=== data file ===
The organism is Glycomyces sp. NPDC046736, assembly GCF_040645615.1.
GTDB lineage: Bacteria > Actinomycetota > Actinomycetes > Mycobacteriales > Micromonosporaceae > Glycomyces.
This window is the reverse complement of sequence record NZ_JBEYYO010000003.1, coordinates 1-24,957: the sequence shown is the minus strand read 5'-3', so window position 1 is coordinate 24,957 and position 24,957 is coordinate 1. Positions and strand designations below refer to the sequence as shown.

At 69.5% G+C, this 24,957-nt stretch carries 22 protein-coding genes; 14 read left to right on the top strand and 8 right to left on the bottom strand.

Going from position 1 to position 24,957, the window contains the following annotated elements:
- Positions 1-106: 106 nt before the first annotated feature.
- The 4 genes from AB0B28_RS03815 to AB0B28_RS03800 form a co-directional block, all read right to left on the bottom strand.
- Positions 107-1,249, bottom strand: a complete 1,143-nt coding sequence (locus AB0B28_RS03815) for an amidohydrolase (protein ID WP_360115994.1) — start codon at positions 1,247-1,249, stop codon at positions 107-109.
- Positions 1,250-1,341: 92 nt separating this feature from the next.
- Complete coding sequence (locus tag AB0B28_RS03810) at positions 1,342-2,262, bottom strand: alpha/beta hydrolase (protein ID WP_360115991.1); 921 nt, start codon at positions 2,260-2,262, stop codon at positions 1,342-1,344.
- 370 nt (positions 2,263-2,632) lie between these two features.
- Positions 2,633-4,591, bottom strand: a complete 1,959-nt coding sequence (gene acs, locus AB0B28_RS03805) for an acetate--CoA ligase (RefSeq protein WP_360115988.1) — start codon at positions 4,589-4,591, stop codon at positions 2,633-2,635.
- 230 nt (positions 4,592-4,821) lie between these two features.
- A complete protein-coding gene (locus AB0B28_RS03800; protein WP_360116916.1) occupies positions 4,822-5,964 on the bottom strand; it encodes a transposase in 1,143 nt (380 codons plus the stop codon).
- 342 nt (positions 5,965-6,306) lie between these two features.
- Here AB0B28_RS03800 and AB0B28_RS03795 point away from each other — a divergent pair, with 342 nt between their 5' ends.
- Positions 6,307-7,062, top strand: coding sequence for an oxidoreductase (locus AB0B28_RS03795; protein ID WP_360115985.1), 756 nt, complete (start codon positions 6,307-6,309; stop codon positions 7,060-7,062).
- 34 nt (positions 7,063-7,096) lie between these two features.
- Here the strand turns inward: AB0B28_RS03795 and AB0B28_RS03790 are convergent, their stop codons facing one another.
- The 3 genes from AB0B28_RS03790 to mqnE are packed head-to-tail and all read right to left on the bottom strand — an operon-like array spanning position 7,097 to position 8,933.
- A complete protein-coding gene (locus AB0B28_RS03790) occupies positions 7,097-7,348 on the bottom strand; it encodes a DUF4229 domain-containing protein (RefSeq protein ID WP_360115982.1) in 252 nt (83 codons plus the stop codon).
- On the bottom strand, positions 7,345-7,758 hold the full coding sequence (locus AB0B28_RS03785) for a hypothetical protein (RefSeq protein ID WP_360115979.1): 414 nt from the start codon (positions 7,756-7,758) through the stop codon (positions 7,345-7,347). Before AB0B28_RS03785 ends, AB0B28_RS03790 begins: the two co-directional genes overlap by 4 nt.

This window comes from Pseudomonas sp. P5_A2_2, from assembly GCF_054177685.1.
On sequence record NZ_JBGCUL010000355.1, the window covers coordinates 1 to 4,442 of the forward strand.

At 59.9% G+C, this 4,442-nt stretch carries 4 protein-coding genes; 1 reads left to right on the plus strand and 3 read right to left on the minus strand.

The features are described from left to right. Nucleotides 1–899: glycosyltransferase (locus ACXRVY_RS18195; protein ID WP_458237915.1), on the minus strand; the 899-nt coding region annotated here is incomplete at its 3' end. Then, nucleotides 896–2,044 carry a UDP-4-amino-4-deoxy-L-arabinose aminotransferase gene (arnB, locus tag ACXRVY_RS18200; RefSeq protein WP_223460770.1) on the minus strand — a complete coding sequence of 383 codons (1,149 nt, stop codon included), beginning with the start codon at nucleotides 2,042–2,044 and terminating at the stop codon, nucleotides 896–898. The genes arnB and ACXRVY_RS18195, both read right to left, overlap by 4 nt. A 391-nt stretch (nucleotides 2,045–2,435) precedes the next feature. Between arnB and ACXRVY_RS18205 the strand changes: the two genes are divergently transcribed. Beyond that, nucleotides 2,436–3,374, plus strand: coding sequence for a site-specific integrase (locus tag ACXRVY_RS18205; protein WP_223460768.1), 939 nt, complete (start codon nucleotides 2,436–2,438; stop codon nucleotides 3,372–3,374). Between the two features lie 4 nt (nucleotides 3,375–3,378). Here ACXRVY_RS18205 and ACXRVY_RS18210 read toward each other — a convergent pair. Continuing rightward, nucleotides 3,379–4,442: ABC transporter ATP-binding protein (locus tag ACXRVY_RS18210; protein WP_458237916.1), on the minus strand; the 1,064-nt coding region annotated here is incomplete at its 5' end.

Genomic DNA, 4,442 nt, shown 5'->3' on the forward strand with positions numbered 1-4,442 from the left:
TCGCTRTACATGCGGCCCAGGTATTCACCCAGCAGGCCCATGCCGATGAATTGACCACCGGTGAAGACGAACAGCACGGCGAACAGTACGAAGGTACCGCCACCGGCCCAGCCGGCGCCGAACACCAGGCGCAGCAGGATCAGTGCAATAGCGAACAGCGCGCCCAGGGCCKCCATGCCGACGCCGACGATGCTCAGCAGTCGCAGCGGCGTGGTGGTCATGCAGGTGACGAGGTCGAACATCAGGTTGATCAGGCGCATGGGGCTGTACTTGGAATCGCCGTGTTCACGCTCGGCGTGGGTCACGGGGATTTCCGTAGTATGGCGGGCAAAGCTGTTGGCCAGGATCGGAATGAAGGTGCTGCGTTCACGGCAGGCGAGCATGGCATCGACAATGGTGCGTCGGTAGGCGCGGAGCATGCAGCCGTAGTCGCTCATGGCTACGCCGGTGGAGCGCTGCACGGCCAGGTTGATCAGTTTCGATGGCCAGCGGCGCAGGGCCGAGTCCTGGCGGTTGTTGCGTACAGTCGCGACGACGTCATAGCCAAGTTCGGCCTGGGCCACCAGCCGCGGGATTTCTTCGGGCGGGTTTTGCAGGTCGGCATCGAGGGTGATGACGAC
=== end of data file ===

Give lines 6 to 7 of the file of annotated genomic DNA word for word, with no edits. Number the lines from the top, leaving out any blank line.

- Positions 1-106: 106 nt before the first annotated feature.
- The 4 genes from AB0B28_RS03815 to AB0B28_RS03800 form a co-directional block, all read right to left on the bottom strand.